This is one of a collection of stories that are like “Final Destination” meets “The Monkey’s Paw” (W. W. Jacobs, 1902). As such, they are tragedies more than either mysteries or horror, and would appeal most to readers who enjoy the inexorable pull of a story arc that leads to doom. In each story, a protagonist makes a wish that comes true with fatal results for someone, often the person making the wish. Nothing supernatural, but just how things work out. (Or is it?) The technical details surrounding the fatal (or near-fatal) event are drawn from real cases in the US OSHA incident report database or similar sources and are therefore entirely realistic, even if seemingly outlandish. The plots draw lightly from cultural beliefs around actions such as pointing at someone with a stick or knife, wishing in front of a mirror, or stepping on a crack.

Charles B. Holloway was not a very healthy man, and he was constantly surprised that he was still alive and partially kicking. At 54, he was the older of two brothers by a grand total of 3 years, 2 months, and 7 days, and not a day passed without him crowing about it to his brother, one Christopher K. Holloway. Chris was not very much healthier than Charles, but he never let a day pass without mentioning it to Chuck. Chris had heart irregularities, for which he took digoxin. Chuck had recurring bouts of bronchitis that sometimes became pneumonia. Chuck also had frequent episodes of pink eye, sinusitis, middle ear infection, and strep throat. Chuck took very many medications.

Chuck and Chris bickered like only an old married couple, or bachelor brothers, can. Chuck disputed his brother’s claim of being the chess champion in fifth grade. Chris maintained staunchly that Chuck cheated at Monopoly. Things may nonetheless have worked out fine had it not been for Rebeca Correia Cavalcanti (nee Carvalho), and the fact that their father had been a first-class ass. Chuck and Chris had met Becky at bingo, and they had fallen over each other in response to her Brazilian accent, exotic looks, and perfume. Rebeca was 5 years younger than Chuck, in good shape, and vivacious compared to any of the rest of the bingo and bridge crowd. A grim rivalry grew between the brothers after that first meeting 2 years ago.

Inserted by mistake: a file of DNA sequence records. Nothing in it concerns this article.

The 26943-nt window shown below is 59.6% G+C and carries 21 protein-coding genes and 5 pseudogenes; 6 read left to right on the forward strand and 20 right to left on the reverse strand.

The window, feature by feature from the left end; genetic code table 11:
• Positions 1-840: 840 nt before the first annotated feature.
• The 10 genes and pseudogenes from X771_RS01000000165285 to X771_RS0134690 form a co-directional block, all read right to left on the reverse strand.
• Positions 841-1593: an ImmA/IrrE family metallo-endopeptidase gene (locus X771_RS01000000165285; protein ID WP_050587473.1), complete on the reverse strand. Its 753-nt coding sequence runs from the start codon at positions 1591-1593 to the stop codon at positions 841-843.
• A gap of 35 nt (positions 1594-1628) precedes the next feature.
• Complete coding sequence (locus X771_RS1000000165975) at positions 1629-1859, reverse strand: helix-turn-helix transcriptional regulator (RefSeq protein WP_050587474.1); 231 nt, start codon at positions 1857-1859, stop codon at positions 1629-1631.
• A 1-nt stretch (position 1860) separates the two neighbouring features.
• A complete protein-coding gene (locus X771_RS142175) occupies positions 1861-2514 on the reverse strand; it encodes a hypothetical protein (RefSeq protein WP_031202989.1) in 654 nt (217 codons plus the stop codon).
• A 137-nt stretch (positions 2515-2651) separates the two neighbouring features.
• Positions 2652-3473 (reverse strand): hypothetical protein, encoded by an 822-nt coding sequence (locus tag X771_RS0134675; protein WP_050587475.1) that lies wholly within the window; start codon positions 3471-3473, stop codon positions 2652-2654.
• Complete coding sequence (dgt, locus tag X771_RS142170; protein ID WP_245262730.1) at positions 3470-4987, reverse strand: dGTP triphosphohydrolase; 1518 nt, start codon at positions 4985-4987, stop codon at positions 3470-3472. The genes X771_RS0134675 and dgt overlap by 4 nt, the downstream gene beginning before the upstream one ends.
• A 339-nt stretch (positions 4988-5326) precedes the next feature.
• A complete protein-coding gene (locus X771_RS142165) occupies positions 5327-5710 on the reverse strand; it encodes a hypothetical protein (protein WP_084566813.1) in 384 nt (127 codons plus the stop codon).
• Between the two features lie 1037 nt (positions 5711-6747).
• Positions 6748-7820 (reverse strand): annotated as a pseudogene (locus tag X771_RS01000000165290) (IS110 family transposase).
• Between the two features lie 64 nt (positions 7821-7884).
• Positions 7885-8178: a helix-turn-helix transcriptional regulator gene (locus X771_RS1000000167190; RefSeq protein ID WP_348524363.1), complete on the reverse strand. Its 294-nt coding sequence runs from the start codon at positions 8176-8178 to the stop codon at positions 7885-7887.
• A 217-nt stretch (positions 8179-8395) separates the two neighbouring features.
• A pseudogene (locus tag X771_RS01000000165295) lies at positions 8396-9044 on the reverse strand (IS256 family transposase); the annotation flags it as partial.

Their father, Hank, had done them the immense disservice of encouraging competition between the boys. He had believed it would help “build character” and prepare them for the world. In practice though, all it did was make them bitter, suspicious, and scheming. The boys grew up convinced that life was unfair, hostile, and sneaky, and when Hank died, he left a parting shot that underlined the rivalry and focus. The estate was not prodigious by any means, but it wasn’t insignificant either. Hank left all his stocks, bonds, and cash to Chuck, and his two-story house and its contents to Chris, with the proviso that they could not be sold, and that Chuck had a right to live there should he so wish. The house was appraised at $285,000 and the financial instruments at $5,000. It caused an immediate state of pandemonium between Chuck and Chris, and it took the boys over 20 years to arrive at a truce of sorts. Chuck lived on the upper floor of the house, Chris in the lower, and they watched each other like hawks to ensure that neither gained an advantage.

Rebeca liked both brothers but saw neither as a long-term prospect for romance or partnership. They were fun and attentive for going bowling, dining, or playing bingo, and outdid each other to be helpful and polite to her. Their constant rivalry was amusing in the beginning, but they both seemed to be getting way too serious and competitive, and she was starting to pull back from them a bit. Unfortunately, when she pulled back, both brothers took it as a sign that the other was gaining ground, and their rivalry ratcheted up. Chuck “forgot” to tell Chris about a joint date to go bowling, and as a reprisal, Chuck’s car mysteriously had two flat tires and caused him to be a no-show for movie night. Rebeca became increasingly alarmed at the toll it seemed to have on their health. When Chris had chest pains during one of these joint dates, she decided to stop going out with both of them.